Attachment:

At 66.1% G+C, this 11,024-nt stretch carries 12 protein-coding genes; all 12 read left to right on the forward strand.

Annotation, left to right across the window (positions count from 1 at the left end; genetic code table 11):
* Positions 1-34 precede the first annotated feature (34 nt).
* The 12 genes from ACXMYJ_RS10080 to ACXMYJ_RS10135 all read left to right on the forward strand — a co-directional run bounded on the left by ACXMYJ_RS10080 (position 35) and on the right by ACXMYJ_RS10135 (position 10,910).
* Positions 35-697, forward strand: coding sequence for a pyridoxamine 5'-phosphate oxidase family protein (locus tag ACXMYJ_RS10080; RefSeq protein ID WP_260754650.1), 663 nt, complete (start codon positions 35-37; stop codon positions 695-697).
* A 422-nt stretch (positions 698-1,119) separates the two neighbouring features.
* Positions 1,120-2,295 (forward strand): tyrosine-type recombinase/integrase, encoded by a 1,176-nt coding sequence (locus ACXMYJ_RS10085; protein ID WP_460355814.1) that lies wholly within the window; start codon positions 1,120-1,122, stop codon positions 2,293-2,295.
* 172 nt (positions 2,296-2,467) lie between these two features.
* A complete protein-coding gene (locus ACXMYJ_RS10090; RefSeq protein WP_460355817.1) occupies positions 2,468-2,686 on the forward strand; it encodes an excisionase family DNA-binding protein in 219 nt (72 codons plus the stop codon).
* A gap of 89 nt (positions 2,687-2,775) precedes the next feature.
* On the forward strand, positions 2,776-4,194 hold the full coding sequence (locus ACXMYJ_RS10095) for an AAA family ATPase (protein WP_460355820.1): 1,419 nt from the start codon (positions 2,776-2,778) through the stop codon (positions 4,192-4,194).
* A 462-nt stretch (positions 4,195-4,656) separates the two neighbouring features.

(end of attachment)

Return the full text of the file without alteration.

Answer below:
At 66.1% G+C, this 11,024-nt stretch carries 12 protein-coding genes; all 12 read left to right on the forward strand.

Annotation, left to right across the window (positions count from 1 at the left end; genetic code table 11):
* Positions 1-34 precede the first annotated feature (34 nt).
* The 12 genes from ACXMYJ_RS10080 to ACXMYJ_RS10135 all read left to right on the forward strand — a co-directional run bounded on the left by ACXMYJ_RS10080 (position 35) and on the right by ACXMYJ_RS10135 (position 10,910).
* Positions 35-697, forward strand: coding sequence for a pyridoxamine 5'-phosphate oxidase family protein (locus tag ACXMYJ_RS10080; RefSeq protein ID WP_260754650.1), 663 nt, complete (start codon positions 35-37; stop codon positions 695-697).
* A 422-nt stretch (positions 698-1,119) separates the two neighbouring features.
* Positions 1,120-2,295 (forward strand): tyrosine-type recombinase/integrase, encoded by a 1,176-nt coding sequence (locus ACXMYJ_RS10085; protein ID WP_460355814.1) that lies wholly within the window; start codon positions 1,120-1,122, stop codon positions 2,293-2,295.
* 172 nt (positions 2,296-2,467) lie between these two features.
* A complete protein-coding gene (locus ACXMYJ_RS10090; RefSeq protein WP_460355817.1) occupies positions 2,468-2,686 on the forward strand; it encodes an excisionase family DNA-binding protein in 219 nt (72 codons plus the stop codon).
* A gap of 89 nt (positions 2,687-2,775) precedes the next feature.
* On the forward strand, positions 2,776-4,194 hold the full coding sequence (locus ACXMYJ_RS10095) for an AAA family ATPase (protein WP_460355820.1): 1,419 nt from the start codon (positions 2,776-2,778) through the stop codon (positions 4,192-4,194).
* A 462-nt stretch (positions 4,195-4,656) separates the two neighbouring features.